The shortest path routing strategy is widely used in real communication systemsSP . In shortest path strategy, a packet walks to its destination along the shortest path. It will easily lead to congestion on hub nodes as most packets tend to pass through the links with high betweennessDanila . This fact consequently motivates researchers have proposed many other improved versions, which are considered global or local information on networks. For example, Yan et al. proposed efficient routing strategy that each node have the whole network s global topological informationYan2006 . They found that network capability is improved more than 10 times by optimizing the efficient path. However, the strategy based on global information may be practical for small or medium size networks but not for large real communication such as the Internet, World Wide Web due to large storage capacity in each node and heavy communication cost on searching global information in networksAlbert .

Therefore, scientists proposed many other strategies based on local information. Wang et al. proposed local information routing strategy, in which packets are routed only based on local topological information according neighbor’s degree of each node with a tunable parameter . They found maximal capacity corresponds to in the case of identical nodes delivering abilityWang_Local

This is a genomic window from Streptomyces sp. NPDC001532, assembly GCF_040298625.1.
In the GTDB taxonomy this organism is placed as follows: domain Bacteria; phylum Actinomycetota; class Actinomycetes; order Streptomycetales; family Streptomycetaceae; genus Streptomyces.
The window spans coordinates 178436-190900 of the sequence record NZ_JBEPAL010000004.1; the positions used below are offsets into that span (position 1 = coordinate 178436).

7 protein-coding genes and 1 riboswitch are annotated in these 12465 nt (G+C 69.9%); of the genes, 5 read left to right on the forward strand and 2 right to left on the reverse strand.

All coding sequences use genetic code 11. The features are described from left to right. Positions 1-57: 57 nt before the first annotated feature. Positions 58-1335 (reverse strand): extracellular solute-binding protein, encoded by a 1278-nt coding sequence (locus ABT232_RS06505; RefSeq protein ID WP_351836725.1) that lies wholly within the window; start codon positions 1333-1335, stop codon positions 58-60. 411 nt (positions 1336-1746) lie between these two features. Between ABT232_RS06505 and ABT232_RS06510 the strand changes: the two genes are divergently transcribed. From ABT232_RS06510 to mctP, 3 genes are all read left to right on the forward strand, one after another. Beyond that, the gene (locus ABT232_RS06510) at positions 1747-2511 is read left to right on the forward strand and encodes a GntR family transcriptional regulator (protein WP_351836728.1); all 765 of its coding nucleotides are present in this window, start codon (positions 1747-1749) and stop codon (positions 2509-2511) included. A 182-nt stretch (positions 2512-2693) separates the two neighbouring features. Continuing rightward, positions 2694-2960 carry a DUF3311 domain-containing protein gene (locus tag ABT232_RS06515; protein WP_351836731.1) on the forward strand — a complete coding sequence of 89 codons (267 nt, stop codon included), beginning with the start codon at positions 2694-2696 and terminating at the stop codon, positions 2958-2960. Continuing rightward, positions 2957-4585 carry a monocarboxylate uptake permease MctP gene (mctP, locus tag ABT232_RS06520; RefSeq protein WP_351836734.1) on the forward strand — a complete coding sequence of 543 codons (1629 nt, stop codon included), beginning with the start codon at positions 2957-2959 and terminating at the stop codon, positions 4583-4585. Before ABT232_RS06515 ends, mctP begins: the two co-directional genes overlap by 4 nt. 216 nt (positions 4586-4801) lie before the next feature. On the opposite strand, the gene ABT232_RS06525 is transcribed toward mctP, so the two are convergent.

. Liu et al. proposed an adaptive local routing strategy based on real-time load information, in which the node adjusts the forwarding probability with the dynamical traffic load(packet queue length) and the degree distribution of neighbouring nodes. They found it can improve the transmission capacity by reducing routing hops

Liu_CPB . Wang et al. proposed mixing routing strategy by integrating the degree of node and the number of packets with parameter. It’s found this strategy can improve the efficiency comparing with the strategy by adopting exclusive local static informationWang_Mix .

With the development of mobile technology, networks of mobile agents are widely used. A typical example is mobile ad-hoc network, in which agetns move randomly and two agents can transfer data packets with each other only when the distance between them is less than a critical valueAbolhasan ; Camp . Yang et al. proposed a random routing strategy on mobile networks, in which packets deliver to a randomly selected agent in the communication circle. They found an algebraic power law between the throughput and the communication range with an exponent determined by the speedYangHX2011 . Moreover, Yang and Tang proposed an adaptive routing strategy, in which incorporates geographical distance with local traffic information through a tunable parameter. They found there exists an optimal value of the parameter, leading to the maximum traffic throughput of the networkyanghx2014 .